The Magi, often referred to as the “three wise men,” were a group of distinguished foreigners who visited Jesus after his birth, bearing gifts of gold, frankincense and myrrh. For generations they have represented regular figures in the tradition of Christmas and carry a great importance of the Christian tradition. However, very little information is given about the tradition of the three “kings.”

 

By MELISSA
MARTINEZ
The Helena World

The Magi, often referred to as the “three wise men,” were a group of distinguished foreigners who visited Jesus after his birth, bearing gifts of gold, frankincense and myrrh. For generations they have represented regular figures in the tradition of Christmas and carry a great importance of the Christian tradition. However, very little information is given about the tradition of the three “kings.”
Just as the three wise men were believed to have traveled from different parts of the world, Helena too has “three wise men” that continue to carry the tradition everyday. Father Honest Munishi of St. Mary’s Catholic Church who like the wise men that found Jesus by 'following' a star which thus traditionally became known as the Star of Bethlehem, followed his faith to the United States.  Munishi came here from Moshi Tanzania, located on the slope of Mt. Kilimanjaro, the highest mountain in Africa.
“The culture is different,” he stated. “It’s not really city life. Life is very simple and people maintain traditions. There’s more farming but on a smaller scale.”
Munishi recalled his home-life. Although he found the culture to be a little different, Munishi says that the traditions of Christmas in the U.S. are about the same as Moshi Tanzania.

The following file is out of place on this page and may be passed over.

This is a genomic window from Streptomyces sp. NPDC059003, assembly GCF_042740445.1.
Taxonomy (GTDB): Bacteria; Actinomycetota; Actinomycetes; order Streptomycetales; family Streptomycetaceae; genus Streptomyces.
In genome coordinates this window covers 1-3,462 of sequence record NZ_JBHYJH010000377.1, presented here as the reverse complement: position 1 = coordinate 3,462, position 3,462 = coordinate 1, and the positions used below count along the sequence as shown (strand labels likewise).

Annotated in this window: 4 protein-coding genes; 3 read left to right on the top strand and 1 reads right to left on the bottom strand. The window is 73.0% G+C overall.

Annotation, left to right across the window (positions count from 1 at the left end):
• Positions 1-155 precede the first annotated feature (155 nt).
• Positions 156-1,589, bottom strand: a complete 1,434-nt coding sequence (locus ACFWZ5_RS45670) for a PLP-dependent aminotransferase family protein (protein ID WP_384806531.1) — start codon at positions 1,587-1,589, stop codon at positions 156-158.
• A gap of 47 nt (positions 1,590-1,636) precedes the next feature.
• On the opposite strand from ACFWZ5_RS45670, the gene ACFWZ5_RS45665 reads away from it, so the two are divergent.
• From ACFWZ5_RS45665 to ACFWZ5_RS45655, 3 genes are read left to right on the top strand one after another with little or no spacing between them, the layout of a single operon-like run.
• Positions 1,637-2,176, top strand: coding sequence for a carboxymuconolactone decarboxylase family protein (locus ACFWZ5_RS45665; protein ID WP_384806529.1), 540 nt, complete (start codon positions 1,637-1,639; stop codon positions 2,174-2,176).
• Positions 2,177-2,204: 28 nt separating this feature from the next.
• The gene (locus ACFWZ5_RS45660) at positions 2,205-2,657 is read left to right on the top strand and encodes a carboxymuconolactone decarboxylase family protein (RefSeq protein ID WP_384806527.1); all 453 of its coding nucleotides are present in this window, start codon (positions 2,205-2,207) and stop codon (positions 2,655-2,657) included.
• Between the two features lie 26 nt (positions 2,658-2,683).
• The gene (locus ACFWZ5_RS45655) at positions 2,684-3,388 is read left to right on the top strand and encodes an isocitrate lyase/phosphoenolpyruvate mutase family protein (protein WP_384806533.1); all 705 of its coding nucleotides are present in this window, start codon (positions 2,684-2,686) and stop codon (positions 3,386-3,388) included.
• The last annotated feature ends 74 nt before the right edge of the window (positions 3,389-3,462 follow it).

“Traditionally in Moshi, we meet and come together on Christmas,” commented Munishi. “Christmas is the time for families to come together, eat, drink, close the past year and bring in the new year.”
According to Munishi, practicing his faith with the people and witnessing others respond to the call of Jesus reflects a personal connection with the holiday story of Christmas.
Father Benoit Mukamba agrees stating, “I brought with me a presence of a priest.”
Mukamba came to Helena from Lubumbashashi, Democratic Republic of the Congo and reflects back to when he first discovered his calling.
“A priest was talking about how much it matters to give one’s life to the service of others rather being successful in money,” he stated. “I questioned how I could be of help but the priest was focusing on what I was really looking for. I was then guided to the call.”
Mukamba set out on his calling to his first appointment in Houston, Texas.
“I arrived as an assigned pastor to a huge congregation of about 1,500 registered families,” Mukamba explained, adding that the holiday season traditions reflect the same traditions of the Congo.
“We would have Christmas songs in our own language and plays or programs that detailed the birth of Christ and then mass would follow,” stated Mukamba. Associate Priest Father Martin Q. Vu arrived in Helena from South Vietnam a little over 17 months ago and recalls the difference of worship in the states and the limited worship in Vietnam. 
“Our country is a Buddhistand  communist country. We were not able worship our religion without limitations,” stated Vu. “For example mass was required in certain hours and if extra mass was required it would have to be approved by the government. I grew accustomed to those ways but it was an eye opening experience to come to states and find religion, among other things, without limitations.”
Vu explained how he became a father of his faith. 
“I followed the direction of parents and served as boy in mass.  Worship was limited but once in the states, I was opened to the opportunity to serve freely. I reflected on the limitations that were back home and realized the calling to serve,” recalled Vu. 
“We are here to serve and teach others of His Word and the fact that there is so little detailing the birth of our savior does not hinder our mission,” commented Vu. 
The New Year brings renewed hope for St. Mary’s Catholic Church, as reconciliation has begun with confession, renewal and strengthening of the community. It has been reported that St. Mary’s will be lining out some other activities, including a Children’s Easter program directed by Vu for the coming year.







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